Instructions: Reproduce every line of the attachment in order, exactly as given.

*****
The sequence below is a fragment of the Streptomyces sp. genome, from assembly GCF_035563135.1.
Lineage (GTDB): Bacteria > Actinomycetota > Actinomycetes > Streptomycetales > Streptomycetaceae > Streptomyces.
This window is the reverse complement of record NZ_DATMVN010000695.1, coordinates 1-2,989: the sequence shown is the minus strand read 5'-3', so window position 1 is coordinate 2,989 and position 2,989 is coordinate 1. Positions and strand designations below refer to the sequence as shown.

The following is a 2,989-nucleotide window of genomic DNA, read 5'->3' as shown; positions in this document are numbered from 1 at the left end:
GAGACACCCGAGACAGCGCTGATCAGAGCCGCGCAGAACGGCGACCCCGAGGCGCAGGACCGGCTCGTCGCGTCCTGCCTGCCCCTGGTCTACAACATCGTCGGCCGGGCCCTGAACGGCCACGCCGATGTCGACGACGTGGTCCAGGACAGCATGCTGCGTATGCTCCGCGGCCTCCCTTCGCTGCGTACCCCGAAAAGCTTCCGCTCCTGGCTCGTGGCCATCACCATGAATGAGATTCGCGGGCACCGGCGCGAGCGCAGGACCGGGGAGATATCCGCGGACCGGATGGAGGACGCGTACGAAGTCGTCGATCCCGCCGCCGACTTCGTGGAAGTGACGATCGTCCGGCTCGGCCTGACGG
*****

The sequence below is a fragment of the Streptomyces sp. genome, from assembly GCF_035563135.1.
Lineage (GTDB): Bacteria > Actinomycetota > Actinomycetes > Streptomycetales > Streptomycetaceae > Streptomyces.
This window is the reverse complement of record NZ_DATMVN010000695.1, coordinates 1-2,989: the sequence shown is the minus strand read 5'-3', so window position 1 is coordinate 2,989 and position 2,989 is coordinate 1. Positions and strand designations below refer to the sequence as shown.

The following is a 2,989-nucleotide window of genomic DNA, read 5'->3' as shown; positions in this document are numbered from 1 at the left end:
GAGACACCCGAGACAGCGCTGATCAGAGCCGCGCAGAACGGCGACCCCGAGGCGCAGGACCGGCTCGTCGCGTCCTGCCTGCCCCTGGTCTACAACATCGTCGGCCGGGCCCTGAACGGCCACGCCGATGTCGACGACGTGGTCCAGGACAGCATGCTGCGTATGCTCCGCGGCCTCCCTTCGCTGCGTACCCCGAAAAGCTTCCGCTCCTGGCTCGTGGCCATCACCATGAATGAGATTCGCGGGCACCGGCGCGAGCGCAGGACCGGGGAGATATCCGCGGACCGGATGGAGGACGCGTACGAAGTCGTCGATCCCGCCGCCGACTTCGTGGAAGTGACGATCGTCCGGCTCGGCCTGACGG